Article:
History of the Paralympic Movement

Following World War II, traditional methods of rehabilitation could not meet the medical and psychological needs of large numbers of soldiers and civilians with a disability. In 1944, at the request of the British government, Dr. Ludwig Guttmann founded the National Spinal Injuries Center at Stoke Mandeville Hospital. A strong advocate of sports therapy, Guttmann encouraged his patients to play sports under the belief that sports would enhance the quality of life for people who were injured or wounded.

On July 29, 1948, the day of the Opening Ceremony of the Olympic Games in London, 16 injured British servicemen and women participated in an archery competition at the first Stoke Mandeville Games. Four years later, the first International Stoke Mandeville Games were held when Dutch ex-servicemen joined the movement. From then on, the International Stoke Mandeville Games were to be held annually.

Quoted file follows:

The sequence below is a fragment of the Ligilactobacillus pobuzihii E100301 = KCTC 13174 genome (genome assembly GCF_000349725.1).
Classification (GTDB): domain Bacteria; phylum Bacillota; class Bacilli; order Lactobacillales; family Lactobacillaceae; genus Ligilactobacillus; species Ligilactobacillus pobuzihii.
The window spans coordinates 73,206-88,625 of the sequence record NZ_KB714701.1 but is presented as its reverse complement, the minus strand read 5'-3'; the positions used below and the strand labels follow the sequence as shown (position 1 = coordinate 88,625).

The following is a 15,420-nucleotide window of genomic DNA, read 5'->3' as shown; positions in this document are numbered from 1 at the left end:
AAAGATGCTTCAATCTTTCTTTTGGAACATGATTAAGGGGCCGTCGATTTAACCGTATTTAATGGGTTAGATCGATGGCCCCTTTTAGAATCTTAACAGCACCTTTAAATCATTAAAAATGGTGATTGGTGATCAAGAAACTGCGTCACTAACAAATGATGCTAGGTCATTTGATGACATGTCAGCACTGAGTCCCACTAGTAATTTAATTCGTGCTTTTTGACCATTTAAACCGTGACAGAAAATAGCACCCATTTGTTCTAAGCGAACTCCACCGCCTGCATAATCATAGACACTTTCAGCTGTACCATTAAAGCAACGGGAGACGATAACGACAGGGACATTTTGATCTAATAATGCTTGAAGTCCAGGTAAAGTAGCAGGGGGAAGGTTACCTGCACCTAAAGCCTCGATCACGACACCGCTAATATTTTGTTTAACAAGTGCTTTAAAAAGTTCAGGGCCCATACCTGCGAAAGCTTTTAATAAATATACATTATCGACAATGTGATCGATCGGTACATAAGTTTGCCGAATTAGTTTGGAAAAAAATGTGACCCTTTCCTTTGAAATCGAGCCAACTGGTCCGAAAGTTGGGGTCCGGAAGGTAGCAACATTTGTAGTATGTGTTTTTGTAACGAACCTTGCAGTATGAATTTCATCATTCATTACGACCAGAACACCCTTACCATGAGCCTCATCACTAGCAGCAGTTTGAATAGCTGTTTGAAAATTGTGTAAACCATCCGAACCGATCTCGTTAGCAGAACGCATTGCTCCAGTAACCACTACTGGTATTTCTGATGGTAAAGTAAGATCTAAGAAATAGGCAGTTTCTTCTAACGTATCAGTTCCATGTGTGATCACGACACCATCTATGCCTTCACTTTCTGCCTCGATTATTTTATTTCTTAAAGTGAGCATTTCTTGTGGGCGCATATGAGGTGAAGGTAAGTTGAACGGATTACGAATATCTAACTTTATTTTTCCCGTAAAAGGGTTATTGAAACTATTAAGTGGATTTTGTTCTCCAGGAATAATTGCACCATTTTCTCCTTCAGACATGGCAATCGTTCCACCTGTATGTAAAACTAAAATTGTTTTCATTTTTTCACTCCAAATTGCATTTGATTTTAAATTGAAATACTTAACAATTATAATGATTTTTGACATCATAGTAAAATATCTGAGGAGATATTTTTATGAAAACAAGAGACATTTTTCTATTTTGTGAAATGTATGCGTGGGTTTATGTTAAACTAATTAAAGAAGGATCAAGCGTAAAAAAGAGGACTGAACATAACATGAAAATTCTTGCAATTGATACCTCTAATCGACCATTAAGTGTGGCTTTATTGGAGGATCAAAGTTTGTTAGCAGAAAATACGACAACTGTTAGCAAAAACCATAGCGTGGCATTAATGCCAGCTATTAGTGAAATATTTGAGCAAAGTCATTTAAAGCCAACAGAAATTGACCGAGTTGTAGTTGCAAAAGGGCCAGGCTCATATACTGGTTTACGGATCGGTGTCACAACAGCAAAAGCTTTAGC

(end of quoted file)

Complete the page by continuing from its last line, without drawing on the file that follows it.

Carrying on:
In 1960, the 9th Annual International Stoke Mandeville Games saw 400 athletes from 23 countries compete in the same city as the Olympic Games for the first time in Rome, Italy. While the subsequent International Stoke Mandeville Games would be held during the Summer Olympics, it was not until 1988 that both were held in same city in the same venues. It was at these Games that “Paralympics” became the official term of use. The word “Paralympic” now represents “parallel” and “Olympic” to illustrate how the two movements exist side by side.

In 2001, the International Olympic Committee (IOC) and International Paralympic Committee (IPC) formalized an agreement stating that the Paralympic Games would be held after the Olympics in the same city using the same venue.